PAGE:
It is difficult to ascertain how much caffeine is being consumed in these beverages; not all companies list the caffeine content on the product label because the law does not require it. Some drinks have been estimated to contain from 80 mg up to 242 mg of caffeine. Caffeine intoxication is known to cause anxiety, restlessness, and unstable heart rhythm. To put the caffeine content in perspective, eight ounces of Starbucks coffee has 165 milligrams of caffeine, according to Consumer Reports, which notes that safe limits of caffeine range from 400 mg per day for healthy adults, 200 mg a day for pregnant women, and up to 45 or 85 mg per day for children, depending on the individual’s health status.
The military researchers say that more research is needed before a connection between sleep issues and energy drinks can be established. They did recommend, however, that troops be warned about the negative impact drinking too much caffeine can have on their health.
In a related matter, February 13, 2013, the National Consumers League (NCL), on February 13, applauded the Federal Trade Commission for issuing a modified order against Phusion Projects, LLC. The company was cited for making false claims regarding the alcohol content of its Four Loko beverage. According to the NCL, the company’s claim that “a 23.5-ounce can of Four Loko contains the alcohol equivalent of one or two regular 12-ounce beers” was ruled false. The modified order requires that the company to apply to the U.S. Department of Treasury’s Alcohol and Tobacco Tax and Trade Bureau (TTB) for approval to include an alcohol facts panel on the product. This label would include information about alcohol content, serving size, and servings per container. The company must also redesign its cans so that they are resealable so that the consumer can drink the product in multiple sittings.
Sally Greenberg, NCL’s executive director, notes in a press release: “It is important that consumers are fully aware of how much alcohol they are consuming when they choose a beverage.”
According to the FTC’s modified Order, Phusion Projects, LLC has 90 days to include the required label on its products. “We urge TTB to approve an alcohol facts panel label for Four Loko and to move forward on stalled rulemaking to implement such labels on all alcoholic products,” said Greenberg. “The decision by FTC represents another victory in the fight to ensure consumers are given robust and honest information with which they can make informed consumption decisions.”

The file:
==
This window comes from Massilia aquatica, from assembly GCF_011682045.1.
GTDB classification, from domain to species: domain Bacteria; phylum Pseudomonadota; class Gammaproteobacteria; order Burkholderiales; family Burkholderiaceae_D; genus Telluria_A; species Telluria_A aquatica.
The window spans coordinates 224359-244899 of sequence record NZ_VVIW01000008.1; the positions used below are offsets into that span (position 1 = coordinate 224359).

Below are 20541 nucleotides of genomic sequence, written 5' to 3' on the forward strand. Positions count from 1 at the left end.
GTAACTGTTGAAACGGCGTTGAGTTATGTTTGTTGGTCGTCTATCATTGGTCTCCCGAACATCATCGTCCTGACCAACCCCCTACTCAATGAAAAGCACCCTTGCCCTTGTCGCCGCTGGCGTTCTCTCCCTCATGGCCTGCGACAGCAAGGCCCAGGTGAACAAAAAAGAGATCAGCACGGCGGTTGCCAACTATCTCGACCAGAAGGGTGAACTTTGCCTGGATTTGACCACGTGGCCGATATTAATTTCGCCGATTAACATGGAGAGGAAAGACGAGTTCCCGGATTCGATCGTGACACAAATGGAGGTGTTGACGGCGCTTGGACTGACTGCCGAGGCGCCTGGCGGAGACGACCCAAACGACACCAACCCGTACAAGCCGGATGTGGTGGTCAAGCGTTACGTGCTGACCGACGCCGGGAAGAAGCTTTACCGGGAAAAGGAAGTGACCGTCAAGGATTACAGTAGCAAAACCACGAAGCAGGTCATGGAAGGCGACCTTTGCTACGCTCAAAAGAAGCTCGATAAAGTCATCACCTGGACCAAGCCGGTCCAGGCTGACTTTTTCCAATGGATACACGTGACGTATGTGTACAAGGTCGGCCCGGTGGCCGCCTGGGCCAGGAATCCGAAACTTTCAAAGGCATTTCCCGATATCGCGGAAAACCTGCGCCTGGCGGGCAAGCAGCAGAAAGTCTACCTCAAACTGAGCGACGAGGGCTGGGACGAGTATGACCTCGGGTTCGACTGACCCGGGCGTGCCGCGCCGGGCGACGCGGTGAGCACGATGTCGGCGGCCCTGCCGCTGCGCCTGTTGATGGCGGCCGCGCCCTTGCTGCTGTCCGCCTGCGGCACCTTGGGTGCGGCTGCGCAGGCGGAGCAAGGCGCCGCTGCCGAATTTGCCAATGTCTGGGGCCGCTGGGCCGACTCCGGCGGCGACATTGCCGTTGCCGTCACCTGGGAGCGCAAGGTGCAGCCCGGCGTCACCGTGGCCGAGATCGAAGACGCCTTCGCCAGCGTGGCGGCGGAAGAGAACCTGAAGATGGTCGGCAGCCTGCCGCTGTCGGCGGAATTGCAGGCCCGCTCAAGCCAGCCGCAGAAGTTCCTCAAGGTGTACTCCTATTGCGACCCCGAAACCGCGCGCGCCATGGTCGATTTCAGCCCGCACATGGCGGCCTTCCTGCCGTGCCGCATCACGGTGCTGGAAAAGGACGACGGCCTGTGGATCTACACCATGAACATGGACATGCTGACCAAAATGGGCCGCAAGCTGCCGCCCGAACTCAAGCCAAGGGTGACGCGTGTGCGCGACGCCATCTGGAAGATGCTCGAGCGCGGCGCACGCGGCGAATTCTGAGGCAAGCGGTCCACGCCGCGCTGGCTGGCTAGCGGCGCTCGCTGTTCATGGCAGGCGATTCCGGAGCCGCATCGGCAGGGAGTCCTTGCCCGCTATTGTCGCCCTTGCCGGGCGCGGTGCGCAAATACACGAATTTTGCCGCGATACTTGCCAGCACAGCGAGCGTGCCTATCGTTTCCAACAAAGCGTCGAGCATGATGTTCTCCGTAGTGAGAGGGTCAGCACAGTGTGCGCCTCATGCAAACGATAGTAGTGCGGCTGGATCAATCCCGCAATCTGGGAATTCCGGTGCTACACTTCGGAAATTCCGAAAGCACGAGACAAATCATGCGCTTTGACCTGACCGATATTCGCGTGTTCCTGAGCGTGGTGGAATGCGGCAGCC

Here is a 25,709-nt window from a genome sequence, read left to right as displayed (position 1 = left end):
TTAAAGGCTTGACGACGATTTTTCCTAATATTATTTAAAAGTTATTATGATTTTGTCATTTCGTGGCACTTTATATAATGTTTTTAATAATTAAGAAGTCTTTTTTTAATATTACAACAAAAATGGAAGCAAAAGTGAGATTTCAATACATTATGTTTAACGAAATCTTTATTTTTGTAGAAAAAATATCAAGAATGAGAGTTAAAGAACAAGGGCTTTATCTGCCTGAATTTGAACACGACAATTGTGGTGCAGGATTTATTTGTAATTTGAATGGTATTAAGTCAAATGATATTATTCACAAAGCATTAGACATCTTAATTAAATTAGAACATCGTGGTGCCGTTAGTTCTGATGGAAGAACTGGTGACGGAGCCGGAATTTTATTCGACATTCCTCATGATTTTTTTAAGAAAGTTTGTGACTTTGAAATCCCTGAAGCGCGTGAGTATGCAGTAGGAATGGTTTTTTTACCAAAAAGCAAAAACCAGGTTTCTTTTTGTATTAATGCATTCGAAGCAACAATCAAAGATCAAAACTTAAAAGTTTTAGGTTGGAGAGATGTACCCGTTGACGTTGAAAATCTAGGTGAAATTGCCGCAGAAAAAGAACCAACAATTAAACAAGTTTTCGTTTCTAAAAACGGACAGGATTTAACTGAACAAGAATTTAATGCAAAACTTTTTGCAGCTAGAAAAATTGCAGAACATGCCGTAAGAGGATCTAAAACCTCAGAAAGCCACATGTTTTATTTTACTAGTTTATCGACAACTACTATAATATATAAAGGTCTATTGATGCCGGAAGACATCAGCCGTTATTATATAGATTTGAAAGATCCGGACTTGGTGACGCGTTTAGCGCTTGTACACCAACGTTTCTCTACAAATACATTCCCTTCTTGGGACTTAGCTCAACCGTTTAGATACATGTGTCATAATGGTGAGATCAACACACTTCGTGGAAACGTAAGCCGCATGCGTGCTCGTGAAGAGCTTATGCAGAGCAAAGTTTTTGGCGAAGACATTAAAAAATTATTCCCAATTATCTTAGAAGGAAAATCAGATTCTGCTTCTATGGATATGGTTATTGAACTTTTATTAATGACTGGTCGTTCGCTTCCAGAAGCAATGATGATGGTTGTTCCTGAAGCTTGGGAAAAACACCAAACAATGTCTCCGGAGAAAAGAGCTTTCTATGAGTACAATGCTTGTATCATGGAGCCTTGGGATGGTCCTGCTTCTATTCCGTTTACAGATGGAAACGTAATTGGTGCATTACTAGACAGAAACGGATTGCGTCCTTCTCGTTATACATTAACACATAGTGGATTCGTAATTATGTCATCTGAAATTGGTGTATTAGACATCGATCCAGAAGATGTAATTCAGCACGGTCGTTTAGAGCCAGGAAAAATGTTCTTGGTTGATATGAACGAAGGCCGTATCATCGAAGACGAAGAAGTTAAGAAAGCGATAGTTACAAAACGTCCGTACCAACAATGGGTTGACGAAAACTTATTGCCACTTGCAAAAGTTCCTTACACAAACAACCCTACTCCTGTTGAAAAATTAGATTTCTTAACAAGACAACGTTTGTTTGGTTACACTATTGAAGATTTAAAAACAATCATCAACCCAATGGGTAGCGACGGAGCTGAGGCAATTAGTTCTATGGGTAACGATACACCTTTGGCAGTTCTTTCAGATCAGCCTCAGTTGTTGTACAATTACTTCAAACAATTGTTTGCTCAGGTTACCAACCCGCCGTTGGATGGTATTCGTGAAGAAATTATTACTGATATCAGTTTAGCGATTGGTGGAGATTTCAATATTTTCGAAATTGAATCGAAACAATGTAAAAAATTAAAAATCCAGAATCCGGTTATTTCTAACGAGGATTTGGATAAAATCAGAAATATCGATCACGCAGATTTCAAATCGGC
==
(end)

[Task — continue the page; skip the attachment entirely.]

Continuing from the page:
Public attention was first focused on Four Loko several years ago when concerns were raised over its combination of alcohol and caffeine. The beverage was popular with college students, some of whom were hospitalized after consuming the beverage. Four Loko was reformulated to remove the caffeine.
• WebMD Health News, Feb. 13, 2013; http://www.webmd.com/diet/news/2012116/more-deaths-illness-energy-drinks?print=true.
• “Too buzzed to sleep? Patricia Kime, Marine Corps Times, Nov. 26, 2012. Thanks to Garry Briese, Briese & Associates, LLC, Castle, Rock, CO, for providing this resource.
Photos courtesy of http://photos8.com.
MARY JANE DITTMAR is senior associate editor of Fire Engineering and conference manager of FDIC. Before joining the magazine in January 1991, she served as editor of a trade magazine in the health/nutrition market and held various positions in the educational and medical advertising fields. She has a bachelor’s degree in English/journalism and a master’s degree in communication arts.